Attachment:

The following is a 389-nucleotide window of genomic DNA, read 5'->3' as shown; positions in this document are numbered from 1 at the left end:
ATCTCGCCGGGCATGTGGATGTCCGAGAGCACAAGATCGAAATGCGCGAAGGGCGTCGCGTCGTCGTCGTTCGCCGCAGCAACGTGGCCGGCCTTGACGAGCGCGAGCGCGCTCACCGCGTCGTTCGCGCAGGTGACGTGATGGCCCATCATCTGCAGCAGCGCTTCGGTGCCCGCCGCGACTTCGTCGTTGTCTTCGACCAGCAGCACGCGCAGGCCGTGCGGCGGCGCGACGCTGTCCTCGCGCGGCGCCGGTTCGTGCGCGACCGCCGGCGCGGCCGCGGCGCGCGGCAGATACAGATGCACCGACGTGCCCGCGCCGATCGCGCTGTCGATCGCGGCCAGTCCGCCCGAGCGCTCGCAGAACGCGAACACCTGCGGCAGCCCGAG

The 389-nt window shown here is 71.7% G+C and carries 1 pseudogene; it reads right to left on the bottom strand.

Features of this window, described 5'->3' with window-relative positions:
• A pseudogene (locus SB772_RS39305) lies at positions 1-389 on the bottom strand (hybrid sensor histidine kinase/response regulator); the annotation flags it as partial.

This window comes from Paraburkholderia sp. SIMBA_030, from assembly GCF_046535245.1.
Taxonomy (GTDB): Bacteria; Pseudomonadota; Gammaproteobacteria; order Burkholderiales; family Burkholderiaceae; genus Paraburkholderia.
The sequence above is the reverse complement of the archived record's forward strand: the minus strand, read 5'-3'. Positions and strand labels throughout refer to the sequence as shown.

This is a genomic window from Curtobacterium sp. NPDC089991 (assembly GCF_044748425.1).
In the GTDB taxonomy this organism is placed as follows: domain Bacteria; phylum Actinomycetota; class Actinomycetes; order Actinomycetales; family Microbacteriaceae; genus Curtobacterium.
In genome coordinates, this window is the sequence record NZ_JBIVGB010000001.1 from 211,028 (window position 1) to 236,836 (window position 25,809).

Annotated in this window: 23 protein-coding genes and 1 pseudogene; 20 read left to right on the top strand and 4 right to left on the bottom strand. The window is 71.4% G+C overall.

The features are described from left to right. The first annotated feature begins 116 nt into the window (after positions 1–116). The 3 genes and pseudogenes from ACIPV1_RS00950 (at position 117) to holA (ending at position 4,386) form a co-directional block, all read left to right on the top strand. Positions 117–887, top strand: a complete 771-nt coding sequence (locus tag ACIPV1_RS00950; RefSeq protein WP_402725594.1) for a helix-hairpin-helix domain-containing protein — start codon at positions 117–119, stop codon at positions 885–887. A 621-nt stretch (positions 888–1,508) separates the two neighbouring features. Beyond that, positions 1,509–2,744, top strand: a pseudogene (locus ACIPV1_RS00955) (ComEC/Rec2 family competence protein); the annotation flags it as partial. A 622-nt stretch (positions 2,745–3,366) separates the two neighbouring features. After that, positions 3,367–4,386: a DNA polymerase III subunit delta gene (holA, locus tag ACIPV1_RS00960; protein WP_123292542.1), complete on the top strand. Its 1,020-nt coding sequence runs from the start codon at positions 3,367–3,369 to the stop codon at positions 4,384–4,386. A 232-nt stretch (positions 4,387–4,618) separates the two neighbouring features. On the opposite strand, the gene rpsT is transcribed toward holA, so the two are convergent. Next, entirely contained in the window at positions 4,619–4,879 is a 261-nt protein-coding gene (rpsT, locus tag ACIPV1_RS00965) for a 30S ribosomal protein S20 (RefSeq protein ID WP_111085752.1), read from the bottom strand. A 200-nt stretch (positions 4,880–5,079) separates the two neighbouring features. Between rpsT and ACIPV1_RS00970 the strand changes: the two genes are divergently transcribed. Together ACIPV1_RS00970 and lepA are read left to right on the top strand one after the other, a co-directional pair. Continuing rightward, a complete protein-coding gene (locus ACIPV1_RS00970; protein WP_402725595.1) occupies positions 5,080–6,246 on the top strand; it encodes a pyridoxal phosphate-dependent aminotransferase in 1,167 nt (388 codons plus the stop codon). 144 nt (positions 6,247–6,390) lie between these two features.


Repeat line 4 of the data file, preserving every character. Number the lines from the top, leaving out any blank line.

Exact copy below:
Features of this window, described 5'->3' with window-relative positions: